Born in China
by George Wolf
Baby Pandas here! Yawning, sleeping, rolling down a hill!
Disney could put that on the marquee and probably score a box office winner, but they chose a more subtle approach for their latest Earth Day release: Born in China.
China? So…Pandas, then?
Oh yes, plus plenty of other baby animal cuteness to sell a very family-oriented lesson in the circle of life. And while this emphasis on the youngest of the litter extends to the film’s approach to its audience, director Chaun Lu and a team of wonderful cinematographers capture truly stunning images that take us inside habitats still unknown to most humans.
But more than perhaps any other release from DisneyNature, Born in China undercuts the brilliance of its pictures with overly simplistic, often manipulative storytelling.
Alongside the pandas, we follow a snow leopard struggling to feed her cubs, a young monkey feeling jealous of his new baby sister, and a giant herd of migrating antelope. The film’s 75-minute running time feels even more hurried through Lu’s impatience with the very world he is unveiling. Cheesy reaction shots are often spliced in for comic effect, while some dramatic sequences seem manufactured through very selective editing, such as when a baby monkey is under attack from a swooping bird of prey.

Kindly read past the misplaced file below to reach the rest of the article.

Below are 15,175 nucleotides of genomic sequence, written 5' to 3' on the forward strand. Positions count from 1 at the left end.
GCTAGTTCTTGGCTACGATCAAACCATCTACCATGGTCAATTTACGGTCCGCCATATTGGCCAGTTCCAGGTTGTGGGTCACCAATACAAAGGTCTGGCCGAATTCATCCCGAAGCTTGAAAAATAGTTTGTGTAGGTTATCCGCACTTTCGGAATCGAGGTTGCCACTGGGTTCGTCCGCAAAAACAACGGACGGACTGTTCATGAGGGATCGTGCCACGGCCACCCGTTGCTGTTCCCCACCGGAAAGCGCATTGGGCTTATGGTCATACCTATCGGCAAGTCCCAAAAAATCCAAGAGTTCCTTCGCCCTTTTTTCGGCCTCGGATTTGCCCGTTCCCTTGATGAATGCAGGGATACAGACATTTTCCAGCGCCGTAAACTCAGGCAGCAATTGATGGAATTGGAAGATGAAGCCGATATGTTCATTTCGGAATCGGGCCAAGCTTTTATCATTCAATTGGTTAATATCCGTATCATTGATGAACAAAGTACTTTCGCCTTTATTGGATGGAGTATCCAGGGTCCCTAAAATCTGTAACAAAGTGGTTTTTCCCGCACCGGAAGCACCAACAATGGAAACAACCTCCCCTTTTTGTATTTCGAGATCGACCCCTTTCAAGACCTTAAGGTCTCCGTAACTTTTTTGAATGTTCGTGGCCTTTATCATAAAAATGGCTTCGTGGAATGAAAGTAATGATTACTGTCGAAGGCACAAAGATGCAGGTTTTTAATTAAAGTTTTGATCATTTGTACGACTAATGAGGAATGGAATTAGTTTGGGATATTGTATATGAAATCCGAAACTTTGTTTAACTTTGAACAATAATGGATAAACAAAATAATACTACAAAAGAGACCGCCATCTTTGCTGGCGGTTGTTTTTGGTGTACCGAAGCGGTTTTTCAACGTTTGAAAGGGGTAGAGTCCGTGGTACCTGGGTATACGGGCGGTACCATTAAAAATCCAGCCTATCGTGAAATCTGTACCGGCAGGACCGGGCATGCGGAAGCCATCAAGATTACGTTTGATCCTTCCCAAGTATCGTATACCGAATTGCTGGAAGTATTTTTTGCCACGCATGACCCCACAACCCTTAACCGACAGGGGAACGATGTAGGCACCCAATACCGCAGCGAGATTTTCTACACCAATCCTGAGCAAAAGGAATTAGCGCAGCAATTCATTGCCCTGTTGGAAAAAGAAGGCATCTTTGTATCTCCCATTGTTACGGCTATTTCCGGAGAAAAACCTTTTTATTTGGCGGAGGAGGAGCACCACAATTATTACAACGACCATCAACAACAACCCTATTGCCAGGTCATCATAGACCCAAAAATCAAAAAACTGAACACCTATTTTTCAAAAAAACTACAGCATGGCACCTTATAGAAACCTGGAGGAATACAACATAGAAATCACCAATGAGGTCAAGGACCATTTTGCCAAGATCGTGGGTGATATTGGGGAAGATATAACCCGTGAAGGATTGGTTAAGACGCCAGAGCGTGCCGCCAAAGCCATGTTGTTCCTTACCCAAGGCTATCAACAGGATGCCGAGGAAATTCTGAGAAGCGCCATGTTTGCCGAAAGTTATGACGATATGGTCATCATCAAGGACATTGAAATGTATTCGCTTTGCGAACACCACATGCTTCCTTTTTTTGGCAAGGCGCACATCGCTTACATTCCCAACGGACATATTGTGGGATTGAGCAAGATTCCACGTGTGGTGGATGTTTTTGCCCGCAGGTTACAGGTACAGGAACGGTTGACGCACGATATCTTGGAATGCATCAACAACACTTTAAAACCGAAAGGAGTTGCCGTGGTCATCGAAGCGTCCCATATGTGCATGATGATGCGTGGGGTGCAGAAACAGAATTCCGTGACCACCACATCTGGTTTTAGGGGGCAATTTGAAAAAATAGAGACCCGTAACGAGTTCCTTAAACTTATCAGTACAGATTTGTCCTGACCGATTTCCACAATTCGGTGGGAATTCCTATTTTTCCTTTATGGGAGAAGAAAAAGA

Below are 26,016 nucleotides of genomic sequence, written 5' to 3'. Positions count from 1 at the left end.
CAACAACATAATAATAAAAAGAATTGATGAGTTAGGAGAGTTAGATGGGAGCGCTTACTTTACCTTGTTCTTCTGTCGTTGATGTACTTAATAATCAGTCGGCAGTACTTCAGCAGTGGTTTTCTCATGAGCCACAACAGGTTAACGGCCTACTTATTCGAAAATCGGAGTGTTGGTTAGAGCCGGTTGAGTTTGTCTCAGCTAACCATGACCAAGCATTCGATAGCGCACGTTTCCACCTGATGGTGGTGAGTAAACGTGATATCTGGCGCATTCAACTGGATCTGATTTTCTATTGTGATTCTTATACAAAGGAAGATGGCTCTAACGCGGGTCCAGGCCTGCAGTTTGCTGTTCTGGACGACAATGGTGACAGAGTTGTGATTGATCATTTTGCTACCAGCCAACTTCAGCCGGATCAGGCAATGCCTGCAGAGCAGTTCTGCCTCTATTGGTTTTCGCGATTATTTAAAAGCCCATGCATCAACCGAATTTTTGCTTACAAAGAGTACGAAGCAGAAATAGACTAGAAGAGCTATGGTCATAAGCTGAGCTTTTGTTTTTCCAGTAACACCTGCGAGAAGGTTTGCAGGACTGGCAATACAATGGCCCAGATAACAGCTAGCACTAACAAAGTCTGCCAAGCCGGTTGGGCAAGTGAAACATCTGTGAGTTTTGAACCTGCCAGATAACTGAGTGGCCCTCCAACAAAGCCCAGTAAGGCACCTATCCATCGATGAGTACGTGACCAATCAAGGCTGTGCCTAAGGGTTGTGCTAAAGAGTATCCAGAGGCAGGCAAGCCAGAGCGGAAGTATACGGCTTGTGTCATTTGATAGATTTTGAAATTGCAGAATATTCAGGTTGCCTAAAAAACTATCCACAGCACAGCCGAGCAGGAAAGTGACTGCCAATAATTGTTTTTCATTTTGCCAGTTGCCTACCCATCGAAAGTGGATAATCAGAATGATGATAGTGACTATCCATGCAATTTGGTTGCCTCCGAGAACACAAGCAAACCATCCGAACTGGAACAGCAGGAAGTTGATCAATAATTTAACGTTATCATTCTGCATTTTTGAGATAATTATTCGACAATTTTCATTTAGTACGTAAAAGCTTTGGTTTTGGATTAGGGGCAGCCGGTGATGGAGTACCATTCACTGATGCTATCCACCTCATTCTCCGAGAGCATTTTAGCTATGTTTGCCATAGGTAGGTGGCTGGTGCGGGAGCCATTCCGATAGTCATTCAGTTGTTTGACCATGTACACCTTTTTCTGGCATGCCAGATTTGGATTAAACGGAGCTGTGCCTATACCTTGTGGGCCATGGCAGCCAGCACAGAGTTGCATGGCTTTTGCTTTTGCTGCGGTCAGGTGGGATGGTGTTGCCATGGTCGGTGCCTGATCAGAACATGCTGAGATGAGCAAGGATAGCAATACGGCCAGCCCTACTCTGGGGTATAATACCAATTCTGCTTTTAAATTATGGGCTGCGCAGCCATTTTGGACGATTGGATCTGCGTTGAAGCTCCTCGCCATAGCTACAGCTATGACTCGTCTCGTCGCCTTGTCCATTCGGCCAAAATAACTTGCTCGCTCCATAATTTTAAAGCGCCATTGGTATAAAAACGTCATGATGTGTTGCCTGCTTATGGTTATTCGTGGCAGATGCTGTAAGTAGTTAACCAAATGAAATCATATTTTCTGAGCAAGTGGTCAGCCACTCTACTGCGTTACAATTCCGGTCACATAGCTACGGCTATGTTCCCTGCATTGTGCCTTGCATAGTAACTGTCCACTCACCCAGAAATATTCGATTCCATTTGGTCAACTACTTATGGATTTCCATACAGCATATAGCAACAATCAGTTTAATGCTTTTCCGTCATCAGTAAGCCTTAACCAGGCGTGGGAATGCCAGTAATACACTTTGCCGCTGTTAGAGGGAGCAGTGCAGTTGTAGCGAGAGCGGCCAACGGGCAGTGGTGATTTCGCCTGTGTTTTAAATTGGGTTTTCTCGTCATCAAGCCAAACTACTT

John Krasinski’s narration too often carries more annoyance than charm, due mainly to writing that is shallow and forced. The animals aren’t just given names for our benefit, they’re given imagined thoughts and motivations, blurring the actual drama of this rarely seen world. There are natural wonders here, but Born in China reduces its stars to glorified cartoon characters waiting to be marketed alongside Dory and Buzz Lightyear.
It is worth staying through the credits, as some behind-the-scenes footage gives glimpses of what it took to grab such unforgettable footage. By the time you get there, though, you’re wondering how much more powerful the pictures could have been without words getting in the way.